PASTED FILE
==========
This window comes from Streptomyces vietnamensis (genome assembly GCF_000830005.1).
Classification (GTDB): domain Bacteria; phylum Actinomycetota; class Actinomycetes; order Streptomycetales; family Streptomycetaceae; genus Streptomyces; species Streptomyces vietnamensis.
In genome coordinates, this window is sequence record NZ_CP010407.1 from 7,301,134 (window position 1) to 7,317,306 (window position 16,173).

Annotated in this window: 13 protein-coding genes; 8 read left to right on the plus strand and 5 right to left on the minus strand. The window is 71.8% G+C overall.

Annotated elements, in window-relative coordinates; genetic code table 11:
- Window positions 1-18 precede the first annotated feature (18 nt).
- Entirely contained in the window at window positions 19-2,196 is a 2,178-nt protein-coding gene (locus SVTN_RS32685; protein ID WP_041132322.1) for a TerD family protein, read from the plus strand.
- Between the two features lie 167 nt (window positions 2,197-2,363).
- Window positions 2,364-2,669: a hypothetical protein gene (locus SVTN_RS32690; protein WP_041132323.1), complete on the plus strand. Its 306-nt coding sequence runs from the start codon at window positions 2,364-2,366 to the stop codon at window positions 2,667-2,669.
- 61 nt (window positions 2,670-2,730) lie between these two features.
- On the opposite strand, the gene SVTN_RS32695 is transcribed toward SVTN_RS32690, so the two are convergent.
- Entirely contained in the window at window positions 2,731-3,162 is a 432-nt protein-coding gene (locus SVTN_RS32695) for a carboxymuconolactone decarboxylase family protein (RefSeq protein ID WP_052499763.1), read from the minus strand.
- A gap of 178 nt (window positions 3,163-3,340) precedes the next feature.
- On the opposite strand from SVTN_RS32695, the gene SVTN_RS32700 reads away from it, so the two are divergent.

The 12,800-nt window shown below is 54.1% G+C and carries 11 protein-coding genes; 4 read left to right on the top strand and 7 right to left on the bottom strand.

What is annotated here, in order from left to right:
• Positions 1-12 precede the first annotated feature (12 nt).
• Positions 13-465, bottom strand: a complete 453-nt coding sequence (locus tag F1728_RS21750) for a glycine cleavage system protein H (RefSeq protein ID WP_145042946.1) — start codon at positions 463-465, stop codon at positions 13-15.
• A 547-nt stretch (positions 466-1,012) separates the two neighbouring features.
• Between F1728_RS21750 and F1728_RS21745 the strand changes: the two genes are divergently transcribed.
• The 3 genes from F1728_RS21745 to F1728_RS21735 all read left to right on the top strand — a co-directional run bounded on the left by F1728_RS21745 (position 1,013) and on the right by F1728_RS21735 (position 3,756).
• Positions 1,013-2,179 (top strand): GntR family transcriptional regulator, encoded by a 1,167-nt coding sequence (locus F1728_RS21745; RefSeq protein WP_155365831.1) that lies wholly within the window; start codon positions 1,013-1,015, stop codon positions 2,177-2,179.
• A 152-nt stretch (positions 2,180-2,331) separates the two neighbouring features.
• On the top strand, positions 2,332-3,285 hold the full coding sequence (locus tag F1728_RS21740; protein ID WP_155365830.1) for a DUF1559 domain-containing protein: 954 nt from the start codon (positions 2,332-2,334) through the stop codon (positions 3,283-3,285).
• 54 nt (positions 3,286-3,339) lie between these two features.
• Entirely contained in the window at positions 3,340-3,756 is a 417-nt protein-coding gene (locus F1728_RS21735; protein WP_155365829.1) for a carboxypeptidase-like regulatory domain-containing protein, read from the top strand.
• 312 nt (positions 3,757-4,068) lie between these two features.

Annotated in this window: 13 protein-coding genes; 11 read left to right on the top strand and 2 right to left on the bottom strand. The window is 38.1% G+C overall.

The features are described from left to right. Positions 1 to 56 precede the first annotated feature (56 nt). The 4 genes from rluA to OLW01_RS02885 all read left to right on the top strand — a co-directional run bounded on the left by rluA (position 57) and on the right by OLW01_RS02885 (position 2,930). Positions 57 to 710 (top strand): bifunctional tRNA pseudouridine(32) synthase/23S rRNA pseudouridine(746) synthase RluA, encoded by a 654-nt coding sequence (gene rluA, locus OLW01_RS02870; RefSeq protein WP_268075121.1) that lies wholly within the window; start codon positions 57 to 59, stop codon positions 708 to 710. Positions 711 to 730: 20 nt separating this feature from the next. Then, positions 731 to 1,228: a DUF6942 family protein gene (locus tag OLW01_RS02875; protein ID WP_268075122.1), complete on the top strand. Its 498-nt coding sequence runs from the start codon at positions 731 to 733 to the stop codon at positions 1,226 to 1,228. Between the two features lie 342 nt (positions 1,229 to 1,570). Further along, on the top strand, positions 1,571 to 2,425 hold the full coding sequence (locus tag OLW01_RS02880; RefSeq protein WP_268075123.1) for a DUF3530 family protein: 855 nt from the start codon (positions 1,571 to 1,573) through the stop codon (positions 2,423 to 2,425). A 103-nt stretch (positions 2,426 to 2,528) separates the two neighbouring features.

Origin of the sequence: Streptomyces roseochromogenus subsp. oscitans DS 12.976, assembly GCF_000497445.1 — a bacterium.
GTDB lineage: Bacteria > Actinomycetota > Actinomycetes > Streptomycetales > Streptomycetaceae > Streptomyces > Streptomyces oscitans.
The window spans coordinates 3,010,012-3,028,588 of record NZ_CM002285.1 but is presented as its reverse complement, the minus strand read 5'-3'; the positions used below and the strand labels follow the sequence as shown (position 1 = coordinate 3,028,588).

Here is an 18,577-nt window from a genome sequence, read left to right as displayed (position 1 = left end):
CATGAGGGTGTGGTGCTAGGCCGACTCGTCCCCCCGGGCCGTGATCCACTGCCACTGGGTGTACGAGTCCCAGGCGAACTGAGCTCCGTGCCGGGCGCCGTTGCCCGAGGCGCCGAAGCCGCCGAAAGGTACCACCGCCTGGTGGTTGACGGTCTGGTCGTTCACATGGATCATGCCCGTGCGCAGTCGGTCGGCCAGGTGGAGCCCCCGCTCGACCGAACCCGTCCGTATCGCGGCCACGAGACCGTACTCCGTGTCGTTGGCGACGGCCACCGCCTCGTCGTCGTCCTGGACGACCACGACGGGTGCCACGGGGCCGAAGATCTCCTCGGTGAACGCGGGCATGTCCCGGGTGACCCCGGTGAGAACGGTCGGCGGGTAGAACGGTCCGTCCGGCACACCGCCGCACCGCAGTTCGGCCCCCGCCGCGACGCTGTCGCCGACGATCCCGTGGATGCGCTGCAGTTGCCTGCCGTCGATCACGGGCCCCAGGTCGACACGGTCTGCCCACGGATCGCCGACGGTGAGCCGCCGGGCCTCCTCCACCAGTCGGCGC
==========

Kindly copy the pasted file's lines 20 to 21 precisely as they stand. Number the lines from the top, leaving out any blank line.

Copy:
• Between F1728_RS21750 and F1728_RS21745 the strand changes: the two genes are divergently transcribed.
• The 3 genes from F1728_RS21745 to F1728_RS21735 all read left to right on the top strand — a co-directional run bounded on the left by F1728_RS21745 (position 1,013) and on the right by F1728_RS21735 (position 3,756).